The Rainforest is truly beautiful and worth a visit. I stayed at The Beachouse (YHA) which was right on the most beautiful beach that was often empty and seemed like it should be in Thailand or somewhere rather than Australia. I think I just expected more from the trip.
After a few quiet days sunning myself by the lagoon and hanging out with the lovely people I met in my hostel, it was time for the trip I had most been looking forward to: scuba diving at The Great Barrier Reef.
I went with a company called Ocean Freedom who I cannot recommend highly enough. Everything from the boat, to the extra glass bottom boat tours offered, opportunities to snorkel and the food (so much food – I haven’t eaten so much cake since my leaving party) were fantastic.
After my diving brief – I had never done a scuba dive before, so I made sure I listened intently as I was incredibly nervous – I was put into the very last group so spent the morning snorkelling in the choppiest water. Again, after deciding the water was too much for me to swim in, I headed back to the boat after half an hour only to hear someone shout “turtle” again. Gutted. I swear they are avoiding me.
After lunch, it was time for me to dive. They kitted me up with a wet suit, flippers, mask and the oxygen tank and weight belt which were so unbelievably heavy, I could barely move to jump into the water. I have never been so frightened in my entire life, than jumping off the back of the boat with all that weight strapped to me! As I clung to the back, the choppy water swirled us around like a washing machine. My very lovely instructor then proceeded to take us down, one by one, for the first metre (we only wen 3 metres deep) but it was such a strange sensation that I did have a small panic and have to pop back up again. After calming me down, my instructor managed to get me back under and I can honestly say after five minutes I had completely forgotten that I was swimming underwater for such a long time, because it is so so stunning down there. I feel so lucky to have been able to explore the reef and see amazing sights like a Clownfish (nemo) and follow a stingray along the ocean floor. I am so glad (and as cheesy as this sounds, I am really proud) that I overcame my fear and took the plunge. It was the best thing I have done since I have been travelling and I would really recommend it. I’m hoping to scuba dive again in Bali and maybe one day be brave enough to do a PADI course!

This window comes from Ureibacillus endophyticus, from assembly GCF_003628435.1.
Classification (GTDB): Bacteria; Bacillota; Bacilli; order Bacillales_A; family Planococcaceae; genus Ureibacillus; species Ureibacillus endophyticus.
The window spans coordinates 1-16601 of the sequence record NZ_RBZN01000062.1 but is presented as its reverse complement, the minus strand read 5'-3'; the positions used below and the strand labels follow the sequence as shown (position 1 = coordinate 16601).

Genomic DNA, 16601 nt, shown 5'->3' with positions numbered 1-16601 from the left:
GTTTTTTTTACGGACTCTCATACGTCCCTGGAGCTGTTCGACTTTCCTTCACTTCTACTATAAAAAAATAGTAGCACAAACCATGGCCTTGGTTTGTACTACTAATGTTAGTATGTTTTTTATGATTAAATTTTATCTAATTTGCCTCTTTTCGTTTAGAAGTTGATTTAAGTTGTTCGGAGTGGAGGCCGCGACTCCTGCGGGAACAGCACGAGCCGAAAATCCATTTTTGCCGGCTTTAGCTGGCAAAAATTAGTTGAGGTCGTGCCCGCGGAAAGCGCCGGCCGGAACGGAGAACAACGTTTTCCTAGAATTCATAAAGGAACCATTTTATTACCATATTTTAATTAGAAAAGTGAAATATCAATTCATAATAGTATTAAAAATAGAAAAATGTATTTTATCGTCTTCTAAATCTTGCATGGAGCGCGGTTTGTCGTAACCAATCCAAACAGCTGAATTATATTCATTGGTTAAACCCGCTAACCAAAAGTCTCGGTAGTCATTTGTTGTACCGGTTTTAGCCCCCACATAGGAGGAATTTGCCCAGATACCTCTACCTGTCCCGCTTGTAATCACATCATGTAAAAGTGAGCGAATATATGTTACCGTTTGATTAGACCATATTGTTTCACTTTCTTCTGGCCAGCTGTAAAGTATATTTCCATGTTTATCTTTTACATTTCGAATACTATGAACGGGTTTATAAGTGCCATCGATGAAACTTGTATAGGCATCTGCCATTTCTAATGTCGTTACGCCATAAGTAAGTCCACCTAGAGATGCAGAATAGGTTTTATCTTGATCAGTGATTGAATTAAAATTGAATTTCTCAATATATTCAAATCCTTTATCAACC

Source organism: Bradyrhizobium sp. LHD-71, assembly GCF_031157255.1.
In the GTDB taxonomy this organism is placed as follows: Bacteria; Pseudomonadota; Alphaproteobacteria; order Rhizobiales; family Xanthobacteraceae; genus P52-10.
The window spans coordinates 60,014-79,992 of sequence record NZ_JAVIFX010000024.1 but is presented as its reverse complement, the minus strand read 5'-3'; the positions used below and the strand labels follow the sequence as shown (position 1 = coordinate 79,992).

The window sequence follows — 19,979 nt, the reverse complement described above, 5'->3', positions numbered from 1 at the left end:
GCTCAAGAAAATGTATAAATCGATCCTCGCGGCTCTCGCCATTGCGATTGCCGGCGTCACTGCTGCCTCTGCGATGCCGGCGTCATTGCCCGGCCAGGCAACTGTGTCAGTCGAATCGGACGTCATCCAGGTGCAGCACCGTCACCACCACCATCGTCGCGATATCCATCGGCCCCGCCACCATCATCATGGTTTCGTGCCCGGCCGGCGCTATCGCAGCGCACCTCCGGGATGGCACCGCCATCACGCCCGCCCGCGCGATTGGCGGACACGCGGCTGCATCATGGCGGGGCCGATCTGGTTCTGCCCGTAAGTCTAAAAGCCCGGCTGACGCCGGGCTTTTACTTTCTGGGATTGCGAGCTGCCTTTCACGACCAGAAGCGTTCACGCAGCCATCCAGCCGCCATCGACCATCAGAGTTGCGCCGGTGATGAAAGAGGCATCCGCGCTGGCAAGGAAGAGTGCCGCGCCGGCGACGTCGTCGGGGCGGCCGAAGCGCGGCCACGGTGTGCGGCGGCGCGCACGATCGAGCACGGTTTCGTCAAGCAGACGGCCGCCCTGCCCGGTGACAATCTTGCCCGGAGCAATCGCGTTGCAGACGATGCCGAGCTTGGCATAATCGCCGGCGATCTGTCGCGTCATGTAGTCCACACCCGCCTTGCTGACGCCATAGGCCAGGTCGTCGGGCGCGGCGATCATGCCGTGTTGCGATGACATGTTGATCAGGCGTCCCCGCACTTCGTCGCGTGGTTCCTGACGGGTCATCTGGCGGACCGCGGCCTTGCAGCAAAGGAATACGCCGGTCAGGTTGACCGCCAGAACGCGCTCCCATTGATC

Have you had a breath-taking experience while travelling? What has made you stop and think how lucky you are? Has anyone else recently been scuba diving? Any tips for places to dive in Bali?